Dan Reiland The Pastor's Coach – Developing Church Leaders
  • Confident Leader!

    You’re a good leader, but leadership is challenging and can rattle your confidence. Setbacks, challenges, and problems can cause you to second-guess yourself, doubt, or pull back. Your confidence may be stretched thin, but there is a way to strengthen it.

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    / March 7, 2020 / Comments Off on Confident Leader!

There was a time when only leaders in their 40’s and 50’s told me they were exhausted from leading; now, leaders in their late 20’s and 30’s are saying the same thing.

We could make a list of the changes in culture that may contribute to this issue, but for this post, I’d like to focus on what we can do about it.

Let me make a helpful comparison between leadership vitality and physical vitality.

Patti and I have a personal trainer, and we work out together twice a week. For the other five days, the focus is aerobic. It’s a healthy routine.

We’ve learned that strength and sustainability are good companions.

It takes the right combination of weight and reps to gain strength but also to be able to sustain the program. Too much weight can cause burnout or injury; too little weight does not create the needed strength to live an energetic and vibrant lifestyle.

We can take some cues from this to our leadership.

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It is surprisingly common for leaders to struggle with the process of truly empowering others to lead.

It’s easier to talk about empowering leaders than to actually do it, therefore, practicing and debriefing how it’s going will serve you and your church well.

We can all gain insight into our culture and leadership when we believe we’ve empowered someone to lead, but that person has a different perspective on what actually transpired.

What if they don’t feel empowered? Now what?

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You are first a disciple of Jesus before you are a leader for Jesus.

The values, tone, and purpose of your leadership is shaped by the quality and depth of your discipleship.

Think about how you have been discipled as a follower of Christ. That process has a profound impact on the leader you are today.

You carry the depth, quality, and maturity of your experience as a disciple into your leadership today.

Your spiritual leadership cannot consistently out-perform your life with God. 

None of us ever “arrive” as a leader, which requires us to continue to grow and mature as a disciple.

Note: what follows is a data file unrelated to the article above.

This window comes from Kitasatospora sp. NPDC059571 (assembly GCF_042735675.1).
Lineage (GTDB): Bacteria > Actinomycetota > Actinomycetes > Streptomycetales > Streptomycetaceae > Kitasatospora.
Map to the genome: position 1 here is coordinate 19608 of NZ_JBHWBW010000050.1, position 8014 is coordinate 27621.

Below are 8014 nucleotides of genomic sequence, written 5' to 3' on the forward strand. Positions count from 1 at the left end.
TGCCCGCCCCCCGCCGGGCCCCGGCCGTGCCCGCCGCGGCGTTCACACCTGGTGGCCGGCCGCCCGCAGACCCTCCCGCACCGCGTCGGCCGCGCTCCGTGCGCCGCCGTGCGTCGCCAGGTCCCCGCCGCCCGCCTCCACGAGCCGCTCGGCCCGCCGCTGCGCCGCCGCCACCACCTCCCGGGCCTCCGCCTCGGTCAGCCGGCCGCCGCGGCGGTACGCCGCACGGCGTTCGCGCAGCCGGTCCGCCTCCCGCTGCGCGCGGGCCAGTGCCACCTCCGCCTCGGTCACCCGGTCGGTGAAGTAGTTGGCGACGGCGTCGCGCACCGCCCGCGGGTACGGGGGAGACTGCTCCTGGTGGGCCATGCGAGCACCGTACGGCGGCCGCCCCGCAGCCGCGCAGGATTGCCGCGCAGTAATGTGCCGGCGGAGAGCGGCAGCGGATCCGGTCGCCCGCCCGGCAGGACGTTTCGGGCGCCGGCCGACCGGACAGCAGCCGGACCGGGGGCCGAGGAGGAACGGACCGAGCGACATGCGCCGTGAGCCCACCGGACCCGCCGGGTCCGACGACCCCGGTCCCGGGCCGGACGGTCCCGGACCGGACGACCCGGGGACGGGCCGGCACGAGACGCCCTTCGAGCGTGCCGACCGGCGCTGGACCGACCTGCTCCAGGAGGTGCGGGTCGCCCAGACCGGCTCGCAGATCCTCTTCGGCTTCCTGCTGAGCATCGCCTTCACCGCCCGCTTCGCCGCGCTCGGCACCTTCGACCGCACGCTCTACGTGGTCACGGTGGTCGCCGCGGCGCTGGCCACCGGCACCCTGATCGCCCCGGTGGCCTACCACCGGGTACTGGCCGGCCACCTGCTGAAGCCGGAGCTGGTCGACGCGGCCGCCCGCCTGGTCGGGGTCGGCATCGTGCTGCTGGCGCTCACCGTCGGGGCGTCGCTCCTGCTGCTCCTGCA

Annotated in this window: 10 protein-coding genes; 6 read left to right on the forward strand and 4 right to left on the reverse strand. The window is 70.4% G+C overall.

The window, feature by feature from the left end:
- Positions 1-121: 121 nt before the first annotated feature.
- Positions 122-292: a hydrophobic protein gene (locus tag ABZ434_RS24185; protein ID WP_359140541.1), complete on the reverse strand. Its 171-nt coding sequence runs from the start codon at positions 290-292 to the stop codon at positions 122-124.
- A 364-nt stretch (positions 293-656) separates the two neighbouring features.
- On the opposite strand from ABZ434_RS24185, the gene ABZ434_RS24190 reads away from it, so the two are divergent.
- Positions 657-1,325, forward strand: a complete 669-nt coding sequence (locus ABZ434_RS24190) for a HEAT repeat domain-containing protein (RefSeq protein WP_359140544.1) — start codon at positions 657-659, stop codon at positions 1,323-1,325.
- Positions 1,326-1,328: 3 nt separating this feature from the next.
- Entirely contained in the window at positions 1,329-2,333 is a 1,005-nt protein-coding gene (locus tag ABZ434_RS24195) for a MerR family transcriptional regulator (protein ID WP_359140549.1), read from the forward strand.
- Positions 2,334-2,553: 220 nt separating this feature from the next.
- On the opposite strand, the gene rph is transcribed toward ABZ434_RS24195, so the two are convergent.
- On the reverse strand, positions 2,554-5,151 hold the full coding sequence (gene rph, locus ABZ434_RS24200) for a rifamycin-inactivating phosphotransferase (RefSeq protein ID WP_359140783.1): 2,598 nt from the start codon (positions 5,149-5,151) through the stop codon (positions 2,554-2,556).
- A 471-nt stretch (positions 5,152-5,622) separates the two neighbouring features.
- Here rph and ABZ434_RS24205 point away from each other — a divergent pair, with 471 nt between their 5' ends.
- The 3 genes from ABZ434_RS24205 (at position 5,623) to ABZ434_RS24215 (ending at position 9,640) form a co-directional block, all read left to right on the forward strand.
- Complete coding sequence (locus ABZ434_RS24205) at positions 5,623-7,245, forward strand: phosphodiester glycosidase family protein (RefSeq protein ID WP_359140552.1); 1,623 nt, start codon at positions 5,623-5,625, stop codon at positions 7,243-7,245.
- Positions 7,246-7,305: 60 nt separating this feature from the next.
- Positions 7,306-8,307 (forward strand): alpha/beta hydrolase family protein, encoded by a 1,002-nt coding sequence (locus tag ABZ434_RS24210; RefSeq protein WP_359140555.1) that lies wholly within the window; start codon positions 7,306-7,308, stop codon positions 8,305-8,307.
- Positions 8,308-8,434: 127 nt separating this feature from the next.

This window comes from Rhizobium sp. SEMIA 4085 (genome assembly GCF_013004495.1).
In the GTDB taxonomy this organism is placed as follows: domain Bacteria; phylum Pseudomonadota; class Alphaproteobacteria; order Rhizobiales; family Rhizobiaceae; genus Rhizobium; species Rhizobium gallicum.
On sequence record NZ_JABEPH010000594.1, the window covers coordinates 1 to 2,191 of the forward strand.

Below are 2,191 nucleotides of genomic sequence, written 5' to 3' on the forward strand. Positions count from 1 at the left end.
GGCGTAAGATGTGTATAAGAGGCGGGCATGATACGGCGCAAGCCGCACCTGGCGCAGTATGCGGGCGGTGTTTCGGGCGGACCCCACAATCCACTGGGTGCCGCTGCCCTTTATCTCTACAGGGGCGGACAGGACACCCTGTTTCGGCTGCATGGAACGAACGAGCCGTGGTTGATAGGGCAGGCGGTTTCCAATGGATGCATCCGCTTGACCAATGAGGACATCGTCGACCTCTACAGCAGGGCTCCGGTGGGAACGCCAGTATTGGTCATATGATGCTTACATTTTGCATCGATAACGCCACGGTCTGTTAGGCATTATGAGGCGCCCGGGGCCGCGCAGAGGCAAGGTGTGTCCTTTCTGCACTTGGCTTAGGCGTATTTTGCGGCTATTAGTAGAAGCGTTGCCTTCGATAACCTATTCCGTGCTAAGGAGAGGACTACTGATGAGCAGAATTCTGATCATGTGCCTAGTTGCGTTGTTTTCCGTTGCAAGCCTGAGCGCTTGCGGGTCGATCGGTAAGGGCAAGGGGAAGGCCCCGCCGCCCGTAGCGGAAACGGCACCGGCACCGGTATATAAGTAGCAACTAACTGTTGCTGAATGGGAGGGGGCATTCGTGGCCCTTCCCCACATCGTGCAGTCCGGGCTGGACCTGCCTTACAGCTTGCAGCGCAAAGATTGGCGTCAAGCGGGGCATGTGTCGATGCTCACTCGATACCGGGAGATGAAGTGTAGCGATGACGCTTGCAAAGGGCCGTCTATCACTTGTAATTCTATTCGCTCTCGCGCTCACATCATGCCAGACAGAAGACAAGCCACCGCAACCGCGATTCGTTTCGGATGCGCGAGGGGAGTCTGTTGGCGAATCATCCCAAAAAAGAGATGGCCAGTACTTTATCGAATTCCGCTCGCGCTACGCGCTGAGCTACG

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Starting well in your first year is so important for the long run of your leadership.

In your first year of ministry, it is more important to focus on your internal adjustments more than external accomplishments.

I’m sure I did this backwards for a season. (Probably longer than I’d like to admit.)

I was so excited to reach people for Jesus and driven for results that when margins were thin, my default was results, not my personal growth.

Soon enough, fortunately, both were happening, growing under John Maxwell’s incredible mentoring and seeing the church grow.

However, because in those early years, I didn’t make as many of the internal adjustments as my coach pointed me toward, I actually slowed my growth for a while.

Internal adjustments are things like leading by values rather than leading by pressure, overcoming insecurities, wanting more for people than from people, developing and empowering leaders rather than just being busy doing ministry, and the list goes on.

I’m writing this post as if I could sit with you, in your first year of ministry leadership, regardless of your age, and help get you started in the best way possible. (Or play a little catch-up if needed.)

Or perhaps if you are now a supervisor or coach of leaders, this post may be helpful to you as you get new leaders started well.

Let’s agree on something.

Results matter. Reaching more people for Christ is the mission. But if you don’t lead yourself well, you can’t lead others well. Start there.

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